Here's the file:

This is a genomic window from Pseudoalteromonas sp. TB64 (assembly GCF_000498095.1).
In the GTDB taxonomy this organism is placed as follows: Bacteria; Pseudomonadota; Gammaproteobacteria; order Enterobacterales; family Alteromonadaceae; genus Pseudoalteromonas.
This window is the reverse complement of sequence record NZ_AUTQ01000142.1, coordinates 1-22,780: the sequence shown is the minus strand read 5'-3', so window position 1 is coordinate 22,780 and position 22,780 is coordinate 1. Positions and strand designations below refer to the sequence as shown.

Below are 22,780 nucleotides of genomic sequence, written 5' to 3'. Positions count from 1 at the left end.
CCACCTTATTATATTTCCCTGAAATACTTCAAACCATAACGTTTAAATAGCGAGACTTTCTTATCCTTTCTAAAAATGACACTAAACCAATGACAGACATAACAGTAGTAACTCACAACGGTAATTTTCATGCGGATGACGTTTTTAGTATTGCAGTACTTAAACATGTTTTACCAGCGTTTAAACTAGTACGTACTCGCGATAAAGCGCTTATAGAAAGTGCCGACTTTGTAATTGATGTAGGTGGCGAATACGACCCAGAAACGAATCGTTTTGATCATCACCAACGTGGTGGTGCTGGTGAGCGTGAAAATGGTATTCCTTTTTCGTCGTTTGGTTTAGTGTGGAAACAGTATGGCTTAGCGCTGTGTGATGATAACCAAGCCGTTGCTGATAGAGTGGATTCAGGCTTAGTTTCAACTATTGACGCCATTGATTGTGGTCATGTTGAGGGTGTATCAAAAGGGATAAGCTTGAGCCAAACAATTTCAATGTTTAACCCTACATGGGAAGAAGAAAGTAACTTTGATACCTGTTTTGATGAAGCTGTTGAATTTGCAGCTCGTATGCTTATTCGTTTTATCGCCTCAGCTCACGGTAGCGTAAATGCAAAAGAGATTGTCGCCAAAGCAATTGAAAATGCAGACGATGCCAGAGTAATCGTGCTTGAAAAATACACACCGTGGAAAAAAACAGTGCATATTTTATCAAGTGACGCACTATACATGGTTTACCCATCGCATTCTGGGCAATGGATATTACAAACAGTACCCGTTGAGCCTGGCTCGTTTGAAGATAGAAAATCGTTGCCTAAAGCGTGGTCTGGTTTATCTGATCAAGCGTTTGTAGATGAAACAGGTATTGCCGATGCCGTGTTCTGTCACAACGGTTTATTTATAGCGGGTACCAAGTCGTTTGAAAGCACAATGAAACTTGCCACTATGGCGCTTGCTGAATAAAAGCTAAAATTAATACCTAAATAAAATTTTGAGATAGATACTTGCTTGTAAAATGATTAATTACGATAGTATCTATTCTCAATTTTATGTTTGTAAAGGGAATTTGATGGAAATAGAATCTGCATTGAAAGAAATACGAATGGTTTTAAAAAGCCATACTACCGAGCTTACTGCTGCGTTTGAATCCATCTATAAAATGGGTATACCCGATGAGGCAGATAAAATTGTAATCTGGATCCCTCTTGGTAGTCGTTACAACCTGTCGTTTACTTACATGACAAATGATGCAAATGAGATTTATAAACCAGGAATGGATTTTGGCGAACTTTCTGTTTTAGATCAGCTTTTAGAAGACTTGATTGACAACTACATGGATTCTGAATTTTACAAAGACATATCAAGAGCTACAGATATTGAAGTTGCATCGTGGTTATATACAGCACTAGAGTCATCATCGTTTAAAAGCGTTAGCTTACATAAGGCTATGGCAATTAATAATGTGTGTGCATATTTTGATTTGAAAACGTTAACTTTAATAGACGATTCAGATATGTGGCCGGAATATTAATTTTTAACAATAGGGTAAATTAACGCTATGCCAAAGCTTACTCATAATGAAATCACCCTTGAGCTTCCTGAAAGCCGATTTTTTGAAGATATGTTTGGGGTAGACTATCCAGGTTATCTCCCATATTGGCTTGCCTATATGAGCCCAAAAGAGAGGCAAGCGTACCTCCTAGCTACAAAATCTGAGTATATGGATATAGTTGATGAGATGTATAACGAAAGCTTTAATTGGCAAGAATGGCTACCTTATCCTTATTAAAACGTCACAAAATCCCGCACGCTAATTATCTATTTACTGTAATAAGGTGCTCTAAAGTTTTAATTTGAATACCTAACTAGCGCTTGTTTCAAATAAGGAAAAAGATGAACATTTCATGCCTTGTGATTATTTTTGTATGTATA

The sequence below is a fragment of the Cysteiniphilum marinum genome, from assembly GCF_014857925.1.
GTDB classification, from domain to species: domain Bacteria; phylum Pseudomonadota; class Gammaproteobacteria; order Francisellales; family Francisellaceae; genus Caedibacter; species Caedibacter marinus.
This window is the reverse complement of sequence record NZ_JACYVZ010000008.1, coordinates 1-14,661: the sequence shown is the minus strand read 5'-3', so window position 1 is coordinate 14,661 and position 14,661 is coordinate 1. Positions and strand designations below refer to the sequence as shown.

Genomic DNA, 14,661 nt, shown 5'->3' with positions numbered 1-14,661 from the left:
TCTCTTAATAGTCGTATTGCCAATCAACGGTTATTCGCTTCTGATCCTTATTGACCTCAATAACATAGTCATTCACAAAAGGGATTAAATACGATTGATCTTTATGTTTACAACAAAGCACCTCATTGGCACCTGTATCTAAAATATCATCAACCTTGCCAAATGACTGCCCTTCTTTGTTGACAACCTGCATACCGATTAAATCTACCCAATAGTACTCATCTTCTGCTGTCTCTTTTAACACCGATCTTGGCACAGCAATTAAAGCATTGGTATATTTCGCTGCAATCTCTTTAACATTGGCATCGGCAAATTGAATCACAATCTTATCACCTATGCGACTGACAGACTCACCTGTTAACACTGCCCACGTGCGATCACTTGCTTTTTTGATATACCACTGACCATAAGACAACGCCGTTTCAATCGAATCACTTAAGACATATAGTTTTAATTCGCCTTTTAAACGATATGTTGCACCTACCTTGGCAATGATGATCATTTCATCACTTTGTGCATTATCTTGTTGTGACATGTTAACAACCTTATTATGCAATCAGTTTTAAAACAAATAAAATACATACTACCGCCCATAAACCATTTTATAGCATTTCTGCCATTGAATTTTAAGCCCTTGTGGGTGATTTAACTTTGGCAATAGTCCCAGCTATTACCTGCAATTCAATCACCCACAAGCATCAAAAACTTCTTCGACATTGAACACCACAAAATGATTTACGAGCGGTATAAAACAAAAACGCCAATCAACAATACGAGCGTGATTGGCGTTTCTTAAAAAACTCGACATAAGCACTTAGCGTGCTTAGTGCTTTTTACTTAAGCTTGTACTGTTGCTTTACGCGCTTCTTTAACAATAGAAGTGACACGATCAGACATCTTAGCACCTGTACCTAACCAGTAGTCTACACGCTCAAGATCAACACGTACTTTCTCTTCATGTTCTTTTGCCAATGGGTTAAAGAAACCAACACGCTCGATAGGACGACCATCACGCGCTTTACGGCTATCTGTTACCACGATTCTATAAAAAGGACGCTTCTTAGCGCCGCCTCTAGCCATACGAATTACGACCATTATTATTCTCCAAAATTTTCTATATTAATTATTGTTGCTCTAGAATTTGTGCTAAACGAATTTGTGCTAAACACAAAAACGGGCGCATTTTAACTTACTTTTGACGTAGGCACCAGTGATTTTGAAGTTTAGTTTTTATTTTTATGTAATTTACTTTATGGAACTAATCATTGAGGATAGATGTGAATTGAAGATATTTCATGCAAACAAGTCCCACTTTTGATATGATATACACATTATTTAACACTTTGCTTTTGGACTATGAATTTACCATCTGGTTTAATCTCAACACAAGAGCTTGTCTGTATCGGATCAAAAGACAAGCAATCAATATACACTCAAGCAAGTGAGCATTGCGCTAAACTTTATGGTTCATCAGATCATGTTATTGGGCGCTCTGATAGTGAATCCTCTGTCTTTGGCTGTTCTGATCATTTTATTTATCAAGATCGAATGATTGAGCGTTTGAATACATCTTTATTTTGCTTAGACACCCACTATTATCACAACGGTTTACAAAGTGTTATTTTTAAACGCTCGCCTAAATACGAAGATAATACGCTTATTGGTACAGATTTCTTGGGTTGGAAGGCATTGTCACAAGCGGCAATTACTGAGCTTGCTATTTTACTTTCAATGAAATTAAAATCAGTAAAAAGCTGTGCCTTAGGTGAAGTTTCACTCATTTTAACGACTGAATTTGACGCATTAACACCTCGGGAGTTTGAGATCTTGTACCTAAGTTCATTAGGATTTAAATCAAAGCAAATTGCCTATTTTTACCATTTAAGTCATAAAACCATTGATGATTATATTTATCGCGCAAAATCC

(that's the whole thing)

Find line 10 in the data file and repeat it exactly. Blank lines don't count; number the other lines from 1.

TCTCTTAATAGTCGTATTGCCAATCAACGGTTATTCGCTTCTGATCCTTATTGACCTCAATAACATAGTCATTCACAAAAGGGATTAAATACGATTGATCTTTATGTTTACAACAAAGCACCTCATTGGCACCTGTATCTAAAATATCATCAACCTTGCCAAATGACTGCCCTTCTTTGTTGACAACCTGCATACCGATTAAATCTACCCAATAGTACTCATCTTCTGCTGTCTCTTTTAACACCGATCTTGGCACAGCAATTAAAGCATTGGTATATTTCGCTGCAATCTCTTTAACATTGGCATCGGCAAATTGAATCACAATCTTATCACCTATGCGACTGACAGACTCACCTGTTAACACTGCCCACGTGCGATCACTTGCTTTTTTGATATACCACTGACCATAAGACAACGCCGTTTCAATCGAATCACTTAAGACATATAGTTTTAATTCGCCTTTTAAACGATATGTTGCACCTACCTTGGCAATGATGATCATTTCATCACTTTGTGCATTATCTTGTTGTGACATGTTAACAACCTTATTATGCAATCAGTTTTAAAACAAATAAAATACATACTACCGCCCATAAACCATTTTATAGCATTTCTGCCATTGAATTTTAAGCCCTTGTGGGTGATTTAACTTTGGCAATAGTCCCAGCTATTACCTGCAATTCAATCACCCACAAGCATCAAAAACTTCTTCGACATTGAACACCACAAAATGATTTACGAGCGGTATAAAACAAAAACGCCAATCAACAATACGAGCGTGATTGGCGTTTCTTAAAAAACTCGACATAAGCACTTAGCGTGCTTAGTGCTTTTTACTTAAGCTTGTACTGTTGCTTTACGCGCTTCTTTAACAATAGAAGTGACACGATCAGACATCTTAGCACCTGTACCTAACCAGTAGTCTACACGCTCAAGATCAACACGTACTTTCTCTTCATGTTCTTTTGCCAATGGGTTAAAGAAACCAACACGCTCGATAGGACGACCATCACGCGCTTTACGGCTATCTGTTACCACGATTCTATAAAAAGGACGCTTCTTAGCGCCGCCTCTAGCCATACGAATTACGACCATTATTATTCTCCAAAATTTTCTATATTAATTATTGTTGCTCTAGAATTTGTGCTAAACGAATTTGTGCTAAACACAAAAACGGGCGCATTTTAACTTACTTTTGACGTAGGCACCAGTGATTTTGAAGTTTAGTTTTTATTTTTATGTAATTTACTTTATGGAACTAATCATTGAGGATAGATGTGAATTGAAGATATTTCATGCAAACAAGTCCCACTTTTGATATGATATACACATTATTTAACACTTTGCTTTTGGACTATGAATTTACCATCTGGTTTAATCTCAACACAAGAGCTTGTCTGTATCGGATCAAAAGACAAGCAATCAATATACACTCAAGCAAGTGAGCATTGCGCTAAACTTTATGGTTCATCAGATCATGTTATTGGGCGCTCTGATAGTGAATCCTCTGTCTTTGGCTGTTCTGATCATTTTATTTATCAAGATCGAATGATTGAGCGTTTGAATACATCTTTATTTTGCTTAGACACCCACTATTATCACAACGGTTTACAAAGTGTTATTTTTAAACGCTCGCCTAAATACGAAGATAATACGCTTATTGGTACAGATTTCTTGGGTTGGAAGGCATTGTCACAAGCGGCAATTACTGAGCTTGCTATTTTACTTTCAATGAAATTAAAATCAGTAAAAAGCTGTGCCTTAGGTGAAGTTTCACTCATTTTAACGACTGAATTTGACGCATTAACACCTCGGGAGTTTGAGATCTTGTACCTAAGTTCATTAGGATTTAAATCAAAGCAAATTGCCTATTTTTACCATTTAAGTCATAAAACCATTGATGATTATATTTATCGCGCAAAATCC